Maya de Souza said such a shift would reduce the amount of land needed to grow other materials, and the best option is to keep plastic in use through recycling.
Ms de Souza was speaking at the launch of a report produced by environmental thinktank Green Alliance titled ‘Fixing the system’.
She said: “The government always recognises trade-offs, so if we shift to bioplastics, we lose a lot of land space to grow materials.
“It’s still a difficult question whether that’s the right thing to do. It may be necessary at some point, but as long as it’s being recycled it is reducing greenhouse gas emissions. It’s all about taking onboard the trade-offs.”
According to Green Alliance’s report, contamination with PLA – the most common compostable plastic – can cause cosmetic and structural problems to PET plastic products containing recycled content. This is the case even at concentrations of just 0.1%, the report said.
This would render the finished product unusable for many applications.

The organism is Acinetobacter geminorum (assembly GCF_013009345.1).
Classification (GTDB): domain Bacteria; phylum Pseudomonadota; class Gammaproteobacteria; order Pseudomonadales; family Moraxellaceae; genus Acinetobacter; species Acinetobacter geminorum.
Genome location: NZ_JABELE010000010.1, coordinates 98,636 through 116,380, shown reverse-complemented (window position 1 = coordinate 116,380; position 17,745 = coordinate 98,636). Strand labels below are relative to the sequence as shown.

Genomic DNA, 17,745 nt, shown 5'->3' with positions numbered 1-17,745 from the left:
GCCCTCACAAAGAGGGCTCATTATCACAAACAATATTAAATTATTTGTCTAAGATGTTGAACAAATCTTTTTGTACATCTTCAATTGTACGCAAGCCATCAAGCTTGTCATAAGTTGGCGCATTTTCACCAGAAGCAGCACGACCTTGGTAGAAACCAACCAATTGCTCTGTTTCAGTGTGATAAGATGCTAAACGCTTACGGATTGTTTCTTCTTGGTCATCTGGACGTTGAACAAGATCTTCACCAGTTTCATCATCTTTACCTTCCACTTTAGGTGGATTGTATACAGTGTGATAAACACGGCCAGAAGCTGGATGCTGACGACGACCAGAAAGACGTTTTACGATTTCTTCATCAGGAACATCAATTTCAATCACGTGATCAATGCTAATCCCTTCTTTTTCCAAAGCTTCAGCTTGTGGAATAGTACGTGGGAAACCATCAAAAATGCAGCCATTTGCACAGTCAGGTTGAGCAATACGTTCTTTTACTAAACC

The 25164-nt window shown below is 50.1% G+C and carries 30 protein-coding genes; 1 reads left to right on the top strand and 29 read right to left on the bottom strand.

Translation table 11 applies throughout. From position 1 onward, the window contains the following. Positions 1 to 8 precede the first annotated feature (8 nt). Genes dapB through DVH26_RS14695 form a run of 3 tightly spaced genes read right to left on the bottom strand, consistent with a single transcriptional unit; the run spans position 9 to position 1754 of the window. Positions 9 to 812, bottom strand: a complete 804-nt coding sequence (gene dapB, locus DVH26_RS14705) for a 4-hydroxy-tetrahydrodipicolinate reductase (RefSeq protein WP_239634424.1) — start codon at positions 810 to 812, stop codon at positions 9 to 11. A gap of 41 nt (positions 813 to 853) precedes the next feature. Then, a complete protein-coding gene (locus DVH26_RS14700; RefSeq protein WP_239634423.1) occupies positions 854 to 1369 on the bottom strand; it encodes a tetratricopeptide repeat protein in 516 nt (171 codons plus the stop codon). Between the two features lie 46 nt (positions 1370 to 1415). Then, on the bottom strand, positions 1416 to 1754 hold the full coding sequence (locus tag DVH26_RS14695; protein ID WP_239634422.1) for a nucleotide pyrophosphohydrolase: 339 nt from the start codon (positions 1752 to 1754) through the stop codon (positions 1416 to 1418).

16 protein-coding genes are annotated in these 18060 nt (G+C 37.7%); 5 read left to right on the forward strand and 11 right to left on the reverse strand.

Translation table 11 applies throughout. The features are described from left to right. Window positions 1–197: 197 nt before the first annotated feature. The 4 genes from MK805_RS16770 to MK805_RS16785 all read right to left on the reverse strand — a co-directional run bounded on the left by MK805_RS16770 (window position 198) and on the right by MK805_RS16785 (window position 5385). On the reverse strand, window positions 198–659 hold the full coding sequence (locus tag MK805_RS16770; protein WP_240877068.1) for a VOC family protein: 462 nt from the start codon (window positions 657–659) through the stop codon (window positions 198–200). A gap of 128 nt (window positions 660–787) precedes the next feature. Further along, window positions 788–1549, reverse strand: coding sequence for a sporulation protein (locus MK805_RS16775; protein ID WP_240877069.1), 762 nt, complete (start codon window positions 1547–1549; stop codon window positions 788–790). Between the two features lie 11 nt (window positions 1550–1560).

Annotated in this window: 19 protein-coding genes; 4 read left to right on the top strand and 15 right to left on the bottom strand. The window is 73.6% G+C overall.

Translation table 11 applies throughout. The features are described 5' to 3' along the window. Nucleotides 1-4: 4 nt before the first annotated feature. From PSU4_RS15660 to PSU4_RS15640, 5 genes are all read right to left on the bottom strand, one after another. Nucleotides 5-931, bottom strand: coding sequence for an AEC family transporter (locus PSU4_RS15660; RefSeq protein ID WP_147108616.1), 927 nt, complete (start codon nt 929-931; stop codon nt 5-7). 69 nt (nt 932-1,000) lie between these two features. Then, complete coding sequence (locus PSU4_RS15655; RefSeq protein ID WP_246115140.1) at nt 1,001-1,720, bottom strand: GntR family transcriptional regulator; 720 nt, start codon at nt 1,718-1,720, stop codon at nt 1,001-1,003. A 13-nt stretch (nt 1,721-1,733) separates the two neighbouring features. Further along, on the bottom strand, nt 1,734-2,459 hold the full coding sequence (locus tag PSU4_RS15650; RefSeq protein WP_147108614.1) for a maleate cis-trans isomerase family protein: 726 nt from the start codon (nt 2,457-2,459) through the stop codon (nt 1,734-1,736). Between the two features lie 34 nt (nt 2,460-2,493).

And, the report says it it is hard for composters and AD operators to distinguish between PET and PLA, which means most plastics are removed from organic waste and sent to landfill or incineration to avoid contamination.
Compost contaminated with conventional plastic risks chemicals leaching into soil, and the Environment Agency suggests the acceptable level of plastic in compost needs to be lowered considerably, from 5% to 0.5%.
Ms de Souza later added that the government was looking to address problems associated with all materials, rather than focusing solely on plastic.
She said: “In our policy on extended producer responsibility for packaging we are looking at packaging as a whole, so it’s not really about just looking at plastics and not looking at other materials.
“That’s the idea; we’re taking onboard a whole section of different materials and that’s very much part of the strategy.”
Fixing the system
Green Alliance’s report proposes a more systematic and holistic approach to tackling the impacts of all resources, rather than single-use plastic alone.
Written by Libby Peake, Jonathan Riston and Imogen Cripps, the report reads: “We must learn the lessons of the past and avoid simply replacing our current environmental problems with different harms down the line.
“Rather than piecemeal substitution, that requires an overarching focus on reduction: reduction in the overall levels of material use, in lifecycle impacts and in the damage that different materials can cause.”
Also speaking on the same panel as Ms de Souza were Ms Peake, founding director of the Thomas.Matthews design agency Sophie Thomas, environment manager at Waitrose Ben Thomas and MBA programme director at Birkbeck and Central Saint Martins Dr Pamela Yeow.